A commitment from — and to — our museums

An art museum where I was curator of education in the 1990s held a staff workshop. We were randomized into small groups and given drawing materials. “Express how you think the museum is seen by the public, specifically people in this town,” we were told. There were perhaps five groups, and every single group came up with some variations on the picture my gang produced. Our image showed the elegant, neoclassical façade of the original 1929 building, columns atop endless steps and massive portals. Around it all a massive chain was padlocked against some perceived intrusion.

We all agreed that the museum was unfriendly experientially as well as conceptually. There was no public transportation bringing people to the museum, and the residential character of the neighborhood meant parking was difficult. Getting into the building posed a number of problems including accessibility issues as well as finding the actual entrance. Once in the building, navigating the structure was difficult, and the atmosphere discouraged many people from admitting they didn’t know what to do. Guards appearing to surveil a subset of visitors was a further concern. There was also the cost of walking through the door.

These problems extend far beyond the culture and practices of an individual institution. Past is prologue, and just as we can’t expect illiterate homes to produce people who read, we can’t expect a society that ignores or else demeans the arts to produce individuals who value and engage with the arts.

We don’t think it is fair to teach reading only to those children who can afford to buy books; it is not fair to make the arts available only to those who can pay the cost.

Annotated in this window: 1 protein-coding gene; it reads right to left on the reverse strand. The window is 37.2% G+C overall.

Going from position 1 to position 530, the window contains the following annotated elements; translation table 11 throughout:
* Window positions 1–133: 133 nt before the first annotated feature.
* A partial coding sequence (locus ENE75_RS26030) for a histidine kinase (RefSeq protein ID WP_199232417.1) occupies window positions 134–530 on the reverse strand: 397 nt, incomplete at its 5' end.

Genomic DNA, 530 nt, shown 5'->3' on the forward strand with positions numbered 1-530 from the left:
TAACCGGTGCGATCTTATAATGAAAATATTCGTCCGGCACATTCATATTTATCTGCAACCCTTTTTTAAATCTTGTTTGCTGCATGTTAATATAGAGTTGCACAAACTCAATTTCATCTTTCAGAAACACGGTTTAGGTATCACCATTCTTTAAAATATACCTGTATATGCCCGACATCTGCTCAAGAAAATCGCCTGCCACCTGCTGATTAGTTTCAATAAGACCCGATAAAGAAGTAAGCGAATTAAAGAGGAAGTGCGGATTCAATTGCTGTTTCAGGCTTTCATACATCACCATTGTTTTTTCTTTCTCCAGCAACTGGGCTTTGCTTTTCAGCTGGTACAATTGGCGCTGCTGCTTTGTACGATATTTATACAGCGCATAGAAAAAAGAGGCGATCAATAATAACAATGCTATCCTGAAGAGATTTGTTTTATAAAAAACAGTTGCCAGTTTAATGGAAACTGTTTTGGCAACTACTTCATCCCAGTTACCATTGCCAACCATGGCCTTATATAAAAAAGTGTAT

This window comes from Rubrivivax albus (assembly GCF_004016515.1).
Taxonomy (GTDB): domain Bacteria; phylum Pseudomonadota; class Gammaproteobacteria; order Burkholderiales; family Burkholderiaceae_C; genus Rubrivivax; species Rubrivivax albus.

Museums shoulder many responsibilities: They collect, preserve, conserve, study, interpret and exhibit objects. In doing so they encode, express and promote notions of what is worthy and how we should formulate our values in the future. While museums in general wear this wardrobe of hats with flair, they are by nature conservative. Their habit of looking backward to how things have always been, the values that have been paramount and the demands reliable donors make before they loosen the purse strings, has encouraged a sort of petrification of practice. Their commitment to a hierarchy in which directors, heads of development and curators are regarded as substantially more valuable than educators, guards, IT staff and others who constitute the primary interface with the public exacerbates the situation.

While I think museums have indeed come a long way, a larger ethos of utilitarianism, a sense that the success of an enterprise can only be measured by the numbers it generates — the money it generates — impedes us.

What would I like to see?

I would certainly like to see the end of notions that culture is a “gift” from museum elites (and similar organizations), which should be accepted with unquestioning gratitude by the masses.

I would like to see a reconfiguration of staff and process in museums, a flattening of the pyramid of privilege, so that new and unfamiliar voices and perspectives could sound with power and authority.

I would like to see an active engagement with the looming realities of the second half of the 21st century alongside the exigencies of the present.

I would like to see a commitment from the city, neighboring counties and the state to making cultural venues generally accessible, especially by public transportation, seven days a week.

I would like to see every child in every grade visit a museum, attend a musical performance and see a theatrical production annually — and not just during the last six weeks of the academic year.

I would like to see how the digital identities of our museums could become a magnet for new audiences by becoming an employment opportunity for the young, tech savvy and tech visionary.

That is some of what I would like to see.

In 1937, the Dutch painter Piet Mondrian wrote, “Art is only a substitute while the beauty of life is still deficient. It will disappear in proportion, as life gains in equilibrium.” I don’t quite agree. I think art is inextricable from the beauty of life which, in fact, is abundant. And it is art through which some kind of equilibrium in life may become possible.

Ellen B. Cutler (ellenbcutler.com) is an adjunct professor of art history at Maryland Institute College of Art.

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